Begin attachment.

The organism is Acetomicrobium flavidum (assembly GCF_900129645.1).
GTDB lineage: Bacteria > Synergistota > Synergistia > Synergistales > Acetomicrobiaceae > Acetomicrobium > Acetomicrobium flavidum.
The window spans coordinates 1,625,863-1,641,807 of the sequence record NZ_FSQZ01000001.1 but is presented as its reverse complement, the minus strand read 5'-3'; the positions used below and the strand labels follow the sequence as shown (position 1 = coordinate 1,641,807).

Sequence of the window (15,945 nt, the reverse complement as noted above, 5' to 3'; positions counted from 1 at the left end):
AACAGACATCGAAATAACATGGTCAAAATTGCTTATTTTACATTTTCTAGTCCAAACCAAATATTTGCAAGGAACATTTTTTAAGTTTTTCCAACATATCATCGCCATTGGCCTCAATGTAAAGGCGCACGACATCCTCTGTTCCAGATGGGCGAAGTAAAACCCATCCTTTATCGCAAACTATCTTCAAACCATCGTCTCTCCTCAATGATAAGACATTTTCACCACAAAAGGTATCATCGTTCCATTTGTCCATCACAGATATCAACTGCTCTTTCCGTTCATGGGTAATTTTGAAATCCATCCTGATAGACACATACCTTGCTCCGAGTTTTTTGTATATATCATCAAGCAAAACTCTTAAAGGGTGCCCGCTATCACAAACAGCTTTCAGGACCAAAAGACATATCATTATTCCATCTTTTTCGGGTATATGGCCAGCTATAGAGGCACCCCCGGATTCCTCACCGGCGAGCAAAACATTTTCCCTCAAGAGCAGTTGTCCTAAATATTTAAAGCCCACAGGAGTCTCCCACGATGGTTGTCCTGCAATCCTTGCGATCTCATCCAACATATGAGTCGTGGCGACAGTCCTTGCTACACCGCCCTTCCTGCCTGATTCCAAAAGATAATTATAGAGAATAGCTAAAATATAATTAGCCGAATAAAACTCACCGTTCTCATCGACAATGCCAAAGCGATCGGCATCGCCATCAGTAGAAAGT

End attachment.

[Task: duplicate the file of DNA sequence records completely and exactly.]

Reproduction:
The organism is Acetomicrobium flavidum (assembly GCF_900129645.1).
GTDB lineage: Bacteria > Synergistota > Synergistia > Synergistales > Acetomicrobiaceae > Acetomicrobium > Acetomicrobium flavidum.
The window spans coordinates 1,625,863-1,641,807 of the sequence record NZ_FSQZ01000001.1 but is presented as its reverse complement, the minus strand read 5'-3'; the positions used below and the strand labels follow the sequence as shown (position 1 = coordinate 1,641,807).

Sequence of the window (15,945 nt, the reverse complement as noted above, 5' to 3'; positions counted from 1 at the left end):
AACAGACATCGAAATAACATGGTCAAAATTGCTTATTTTACATTTTCTAGTCCAAACCAAATATTTGCAAGGAACATTTTTTAAGTTTTTCCAACATATCATCGCCATTGGCCTCAATGTAAAGGCGCACGACATCCTCTGTTCCAGATGGGCGAAGTAAAACCCATCCTTTATCGCAAACTATCTTCAAACCATCGTCTCTCCTCAATGATAAGACATTTTCACCACAAAAGGTATCATCGTTCCATTTGTCCATCACAGATATCAACTGCTCTTTCCGTTCATGGGTAATTTTGAAATCCATCCTGATAGACACATACCTTGCTCCGAGTTTTTTGTATATATCATCAAGCAAAACTCTTAAAGGGTGCCCGCTATCACAAACAGCTTTCAGGACCAAAAGACATATCATTATTCCATCTTTTTCGGGTATATGGCCAGCTATAGAGGCACCCCCGGATTCCTCACCGGCGAGCAAAACATTTTCCCTCAAGAGCAGTTGTCCTAAATATTTAAAGCCCACAGGAGTCTCCCACGATGGTTGTCCTGCAATCCTTGCGATCTCATCCAACATATGAGTCGTGGCGACAGTCCTTGCTACACCGCCCTTCCTGCCTGATTCCAAAAGATAATTATAGAGAATAGCTAAAATATAATTAGCCGAATAAAACTCACCGTTCTCATCGACAATGCCAAAGCGATCGGCATCGCCATCAGTAGAAAGT